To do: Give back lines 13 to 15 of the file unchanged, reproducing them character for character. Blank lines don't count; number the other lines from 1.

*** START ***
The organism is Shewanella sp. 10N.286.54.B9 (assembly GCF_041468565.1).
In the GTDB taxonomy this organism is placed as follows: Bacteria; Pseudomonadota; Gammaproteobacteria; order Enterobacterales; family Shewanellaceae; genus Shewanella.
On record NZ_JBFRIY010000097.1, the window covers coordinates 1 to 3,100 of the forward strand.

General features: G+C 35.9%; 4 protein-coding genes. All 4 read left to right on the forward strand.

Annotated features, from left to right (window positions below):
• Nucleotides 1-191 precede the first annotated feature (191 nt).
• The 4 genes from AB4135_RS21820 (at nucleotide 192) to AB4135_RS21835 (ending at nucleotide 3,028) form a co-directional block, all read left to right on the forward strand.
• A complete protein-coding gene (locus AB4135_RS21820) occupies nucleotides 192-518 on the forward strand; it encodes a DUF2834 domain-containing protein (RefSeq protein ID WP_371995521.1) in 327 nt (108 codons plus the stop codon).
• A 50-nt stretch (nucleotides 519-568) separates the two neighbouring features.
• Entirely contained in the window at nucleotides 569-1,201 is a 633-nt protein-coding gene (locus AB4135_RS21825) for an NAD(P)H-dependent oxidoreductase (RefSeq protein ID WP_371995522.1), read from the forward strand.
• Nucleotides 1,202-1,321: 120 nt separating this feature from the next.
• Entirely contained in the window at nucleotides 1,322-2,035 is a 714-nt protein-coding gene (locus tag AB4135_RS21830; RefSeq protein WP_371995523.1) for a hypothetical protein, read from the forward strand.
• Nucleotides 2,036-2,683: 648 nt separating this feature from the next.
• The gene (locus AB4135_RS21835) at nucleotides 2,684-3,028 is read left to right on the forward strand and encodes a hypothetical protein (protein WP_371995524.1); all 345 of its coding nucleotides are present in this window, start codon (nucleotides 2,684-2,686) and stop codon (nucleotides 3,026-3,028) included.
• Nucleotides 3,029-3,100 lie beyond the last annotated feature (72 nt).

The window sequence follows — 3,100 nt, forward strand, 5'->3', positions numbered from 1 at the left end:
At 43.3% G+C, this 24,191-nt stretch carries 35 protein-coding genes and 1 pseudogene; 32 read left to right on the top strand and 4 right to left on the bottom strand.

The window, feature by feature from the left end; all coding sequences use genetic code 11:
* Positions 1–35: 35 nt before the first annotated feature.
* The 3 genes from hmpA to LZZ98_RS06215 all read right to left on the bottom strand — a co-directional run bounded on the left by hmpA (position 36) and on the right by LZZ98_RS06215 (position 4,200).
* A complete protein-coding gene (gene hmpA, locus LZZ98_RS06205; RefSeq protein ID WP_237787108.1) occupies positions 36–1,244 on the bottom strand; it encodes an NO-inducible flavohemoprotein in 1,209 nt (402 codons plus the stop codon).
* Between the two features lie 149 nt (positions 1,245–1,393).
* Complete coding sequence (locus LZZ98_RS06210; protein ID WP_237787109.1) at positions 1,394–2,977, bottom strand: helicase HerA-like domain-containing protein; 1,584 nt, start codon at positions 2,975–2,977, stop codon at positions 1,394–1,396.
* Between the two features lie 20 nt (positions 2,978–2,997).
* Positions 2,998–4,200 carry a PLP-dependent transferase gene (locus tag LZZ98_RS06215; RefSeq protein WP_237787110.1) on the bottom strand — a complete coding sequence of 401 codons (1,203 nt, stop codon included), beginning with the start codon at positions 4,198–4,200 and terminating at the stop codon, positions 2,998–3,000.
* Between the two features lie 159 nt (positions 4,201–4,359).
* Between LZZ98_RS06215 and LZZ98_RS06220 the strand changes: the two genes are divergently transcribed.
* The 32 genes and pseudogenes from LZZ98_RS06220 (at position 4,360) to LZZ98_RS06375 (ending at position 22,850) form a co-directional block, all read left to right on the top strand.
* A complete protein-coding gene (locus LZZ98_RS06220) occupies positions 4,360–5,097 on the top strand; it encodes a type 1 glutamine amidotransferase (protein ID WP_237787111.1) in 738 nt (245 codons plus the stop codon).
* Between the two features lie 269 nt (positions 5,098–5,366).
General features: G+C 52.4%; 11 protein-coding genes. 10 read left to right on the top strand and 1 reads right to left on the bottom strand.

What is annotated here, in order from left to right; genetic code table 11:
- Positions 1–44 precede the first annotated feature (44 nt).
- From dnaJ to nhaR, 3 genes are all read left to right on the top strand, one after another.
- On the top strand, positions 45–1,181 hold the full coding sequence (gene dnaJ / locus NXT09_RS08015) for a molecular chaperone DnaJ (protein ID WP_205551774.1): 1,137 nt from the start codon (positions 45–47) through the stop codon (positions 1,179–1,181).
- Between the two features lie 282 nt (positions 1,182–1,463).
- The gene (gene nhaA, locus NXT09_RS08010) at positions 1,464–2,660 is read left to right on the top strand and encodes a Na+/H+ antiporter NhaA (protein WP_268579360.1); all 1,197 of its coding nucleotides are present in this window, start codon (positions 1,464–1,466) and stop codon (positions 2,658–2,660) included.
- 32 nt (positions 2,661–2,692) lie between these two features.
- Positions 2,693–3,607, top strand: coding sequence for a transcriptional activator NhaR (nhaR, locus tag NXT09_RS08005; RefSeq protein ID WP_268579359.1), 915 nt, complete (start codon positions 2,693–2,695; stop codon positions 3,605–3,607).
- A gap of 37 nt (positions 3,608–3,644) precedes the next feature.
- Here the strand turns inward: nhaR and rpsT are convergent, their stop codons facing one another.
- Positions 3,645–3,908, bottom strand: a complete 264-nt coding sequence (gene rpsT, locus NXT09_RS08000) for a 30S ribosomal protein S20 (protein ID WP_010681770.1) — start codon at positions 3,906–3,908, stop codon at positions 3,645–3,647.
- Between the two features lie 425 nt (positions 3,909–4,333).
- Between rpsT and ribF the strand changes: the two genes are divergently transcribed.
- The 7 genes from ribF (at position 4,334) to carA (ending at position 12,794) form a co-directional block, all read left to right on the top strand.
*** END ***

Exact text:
• Nucleotides 2,036-2,683: 648 nt separating this feature from the next.
• The gene (locus AB4135_RS21835) at nucleotides 2,684-3,028 is read left to right on the forward strand and encodes a hypothetical protein (protein WP_371995524.1); all 345 of its coding nucleotides are present in this window, start codon (nucleotides 2,684-2,686) and stop codon (nucleotides 3,026-3,028) included.
• Nucleotides 3,029-3,100 lie beyond the last annotated feature (72 nt).